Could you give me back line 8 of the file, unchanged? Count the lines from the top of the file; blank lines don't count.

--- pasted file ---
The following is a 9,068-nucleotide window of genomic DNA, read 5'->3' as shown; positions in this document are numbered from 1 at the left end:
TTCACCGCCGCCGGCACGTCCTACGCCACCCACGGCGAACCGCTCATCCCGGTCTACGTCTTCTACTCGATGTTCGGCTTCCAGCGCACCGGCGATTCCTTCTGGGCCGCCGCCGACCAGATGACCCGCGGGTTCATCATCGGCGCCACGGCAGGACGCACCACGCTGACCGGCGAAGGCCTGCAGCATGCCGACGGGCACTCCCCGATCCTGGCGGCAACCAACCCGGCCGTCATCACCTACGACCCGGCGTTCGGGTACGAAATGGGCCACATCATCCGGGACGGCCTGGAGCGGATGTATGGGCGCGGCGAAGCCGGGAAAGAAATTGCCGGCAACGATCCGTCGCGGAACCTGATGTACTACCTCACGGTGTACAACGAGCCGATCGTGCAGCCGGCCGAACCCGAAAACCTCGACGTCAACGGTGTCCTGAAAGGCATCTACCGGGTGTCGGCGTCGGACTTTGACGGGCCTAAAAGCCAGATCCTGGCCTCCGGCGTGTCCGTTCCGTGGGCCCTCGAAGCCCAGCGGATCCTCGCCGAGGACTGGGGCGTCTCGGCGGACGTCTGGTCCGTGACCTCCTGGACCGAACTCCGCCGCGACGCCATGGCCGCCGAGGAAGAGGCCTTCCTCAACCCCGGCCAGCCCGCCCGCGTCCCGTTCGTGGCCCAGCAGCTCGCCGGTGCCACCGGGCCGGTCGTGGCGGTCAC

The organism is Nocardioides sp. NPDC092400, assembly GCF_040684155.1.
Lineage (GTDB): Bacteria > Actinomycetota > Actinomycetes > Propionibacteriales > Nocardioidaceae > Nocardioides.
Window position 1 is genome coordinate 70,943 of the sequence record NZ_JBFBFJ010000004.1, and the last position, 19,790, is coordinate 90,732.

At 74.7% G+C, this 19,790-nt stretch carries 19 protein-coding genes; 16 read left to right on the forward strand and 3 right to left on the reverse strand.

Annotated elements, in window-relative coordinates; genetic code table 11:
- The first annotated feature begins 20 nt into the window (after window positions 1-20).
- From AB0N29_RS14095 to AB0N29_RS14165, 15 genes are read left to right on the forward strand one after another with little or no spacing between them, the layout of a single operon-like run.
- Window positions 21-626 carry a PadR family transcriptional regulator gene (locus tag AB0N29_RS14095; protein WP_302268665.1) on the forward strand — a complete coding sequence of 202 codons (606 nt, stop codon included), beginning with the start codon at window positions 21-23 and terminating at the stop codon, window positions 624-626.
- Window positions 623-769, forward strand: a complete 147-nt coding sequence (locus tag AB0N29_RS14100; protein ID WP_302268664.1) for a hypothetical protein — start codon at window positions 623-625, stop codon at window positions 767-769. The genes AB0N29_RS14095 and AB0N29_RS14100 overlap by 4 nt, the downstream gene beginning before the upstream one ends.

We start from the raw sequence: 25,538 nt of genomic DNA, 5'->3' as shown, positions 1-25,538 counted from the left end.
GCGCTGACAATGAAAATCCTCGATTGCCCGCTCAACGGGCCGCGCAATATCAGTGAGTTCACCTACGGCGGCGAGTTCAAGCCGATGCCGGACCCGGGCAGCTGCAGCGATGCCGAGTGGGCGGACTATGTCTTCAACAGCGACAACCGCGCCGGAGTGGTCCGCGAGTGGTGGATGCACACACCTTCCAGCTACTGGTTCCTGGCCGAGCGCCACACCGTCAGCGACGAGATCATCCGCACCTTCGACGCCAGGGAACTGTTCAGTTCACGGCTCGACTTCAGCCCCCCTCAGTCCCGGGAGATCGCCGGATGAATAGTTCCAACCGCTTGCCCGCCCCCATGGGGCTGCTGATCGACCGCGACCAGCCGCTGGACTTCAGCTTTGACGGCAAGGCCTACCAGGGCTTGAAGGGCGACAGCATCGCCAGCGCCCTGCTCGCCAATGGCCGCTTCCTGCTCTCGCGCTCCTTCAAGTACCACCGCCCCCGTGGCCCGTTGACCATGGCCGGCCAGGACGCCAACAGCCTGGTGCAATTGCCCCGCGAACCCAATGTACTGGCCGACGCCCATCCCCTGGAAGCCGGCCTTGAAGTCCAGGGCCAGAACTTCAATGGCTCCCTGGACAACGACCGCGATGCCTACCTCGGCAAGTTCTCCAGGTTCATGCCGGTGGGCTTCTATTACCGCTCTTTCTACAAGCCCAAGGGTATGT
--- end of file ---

- The first annotated feature begins 20 nt into the window (after window positions 1-20).